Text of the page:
Meeting with @Baaba879
Feeling comfortable to start moving around with the perfect guide in Mazar.
The first week in Aamo hotel.
One week had passed since I arrived in Mazar. I already talked to several people and understood it would be cheaper and safer to stay, rather than travelling around the country.
During an afternoon walk, trying to get further and further from the hotel, I crossed a street and recognized a man on his bicycle waving at me. It was the man selling cardamom milk near my hotel in the morning, and we were quite far from it. We both said hello again to each other. Even if Mazar-i Sharif is the 4th largest city in the country, being recognized in the streets felt a bit like being in a small town. It also meant that if anybody would have anything against me, they would probably know I was there.
One morning some guys in Aamo hotel invited me to have breakfast with them in their room. They had the TV on, playing Bollywood music videos. I looked closer at the old cathode-ray tube screen, and noticed that women had their bellybutton and knees blurred. It was really surprising to me, I had never thought that Bollywood clips could be censured further than what is acceptable in India.
Aamo hotel was OK for few days, but I could not stay any longer. It was in a really busy part of the city, which attracted a lot of beggars. Little girls would run towards me and hold my clothes as I was going out of the hotel. One evening I was coming down from the rooftop smoking spot, and ended up face to face with a beggar who had sneaked into the hotel, and was eating a watermelon from the garbage. We scared each other and I made signs with my hands saying it was OK. After I got back in my room I heard him getting beat up and chased by the hotel guys. From my window I saw him getting back to his spot in front of the mosque. He was probably suffering from dementia, speaking alone all night along on the sidewalk.
I felt I had to protect myself from the tragic scenes of the city centre, and have a minimum of comfort in my room since I could not spend all day in the streets. Even @baaba879 was wandering what I was doing in this hotel.
I know he is a mystery for many, but only he can disclose his identity, so you won’t see pictures of him, unfortunately. I had contacted him prior to the trip, and I don’t think I was the first one to tell him that I was coming to Mazar. He naturally told me to let him know when I would get there. So I did.
He came to pick me up to the hotel and we went to eat some kababs. He told me he knew a lot of people around, and that he liked to take trip all over the country to get some seeds. He proposed to go to Badakshan, but I explained I didn’t have much money. What I could see in day trips from Mazar was already more than enough for me. I was also more interested in going back to the same place several times or meeting the same people several times rather than seeing new places and people all the time. Then we went to a chillum house in Mazar, and after smoking we both got more relaxed. He was not very comfortable in English, much more in Dari, but he still had to translate me because people were very curious. Most of the guys in the chillum house were surprised to see a foreigner, smoking and liking hashish just as they do. Baaba was not surprised, and he seemed very aware of what was going on in the western cannabis community. More interesting to me, he was also one of the first Afghan I met who didn’t complained about being in Afghanistan. Many complained, understandably, about a difficult economic situation, the limitation in business or education, the security issue, and more generally about the feeling of being doomed. But Baaba was “oh, yes there they grow this kind of weed, there this kind of melons, and in this village they do some unique kind of shoes.” He would also be on the look out for some special dog breeds (they have really impressive dogs in Afghanistan). You could feel that there was tons of things he could complain about, but that he was also really seeing the beauty under the ambiant misery.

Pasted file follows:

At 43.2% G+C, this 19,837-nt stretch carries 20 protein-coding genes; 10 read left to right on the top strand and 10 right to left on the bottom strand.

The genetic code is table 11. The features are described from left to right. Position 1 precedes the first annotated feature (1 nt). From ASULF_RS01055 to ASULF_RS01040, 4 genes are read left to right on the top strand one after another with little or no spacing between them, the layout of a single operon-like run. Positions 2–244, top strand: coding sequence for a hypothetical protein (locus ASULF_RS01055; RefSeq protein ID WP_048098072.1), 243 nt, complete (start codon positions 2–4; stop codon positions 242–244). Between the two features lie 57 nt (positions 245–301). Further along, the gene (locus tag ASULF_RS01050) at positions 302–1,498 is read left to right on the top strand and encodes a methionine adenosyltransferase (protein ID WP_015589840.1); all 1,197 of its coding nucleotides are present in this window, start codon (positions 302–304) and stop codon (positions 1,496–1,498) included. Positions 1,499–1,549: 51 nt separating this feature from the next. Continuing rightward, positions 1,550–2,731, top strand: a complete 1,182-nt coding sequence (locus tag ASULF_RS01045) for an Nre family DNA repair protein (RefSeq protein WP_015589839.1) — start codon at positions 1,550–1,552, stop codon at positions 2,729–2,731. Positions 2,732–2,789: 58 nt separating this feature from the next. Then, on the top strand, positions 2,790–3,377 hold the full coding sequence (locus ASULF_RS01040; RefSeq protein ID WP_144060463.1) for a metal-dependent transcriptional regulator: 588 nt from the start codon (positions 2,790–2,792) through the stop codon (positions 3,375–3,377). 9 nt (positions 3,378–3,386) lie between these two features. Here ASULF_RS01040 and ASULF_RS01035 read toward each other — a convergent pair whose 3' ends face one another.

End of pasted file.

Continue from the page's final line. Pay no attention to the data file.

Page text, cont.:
So we smoked on the chillum with Wakil malang, in this chillum-house with pink walls. You had to know where it was, from a street corner, you had to go through and empty lot, and there it was, in a small house. The hash was good, and Wakil malang was happy to show all his chillum tricks! I didn’t take my camera the first time because more than pictures, I wanted to take some hits on the chillum! I would later come back several time and take some picture that you can see the photo book “Afghanistan, Fortress of Cannabis.”
Moving to a new hotel
A couchsurfer helped me to find a better hotel. He was a very interesting person, into poetry and journalism, and speaking good English, but I think he deemed my interest in hashish too silly, and I never heard about him again. I was able to bargain a good price for a month-stay in the new hotel for a big room with private bathroom. There was hot water, electricity, a weak wifi, and I could make my chai in the hotel’s kitchen. The kitchen was the “save room” protected with a bullet-proof door.
Upgrading to a better hotel was a good decision. It was in a quiet street a bit outside the busy centre around the mosque compound. The staff was friendly and it was secure. The smoking spot was also on the roof, just next to the hotel’s messy kitchen. It took me some time to explain that I wanted to do my own tea for breakfast. Afghans usually drink green tea with cardamom, so when I bought milk, black tea and spices to make Indian chai, they told me that they call it doodh pati, and that it is usually for children!
So I was settled, ready to explore further than the limit of Mazar. There were mountains that I could see from the rooftop and where I wanted to venture into, but the first goal was to go to Balkh, only 15 miles way!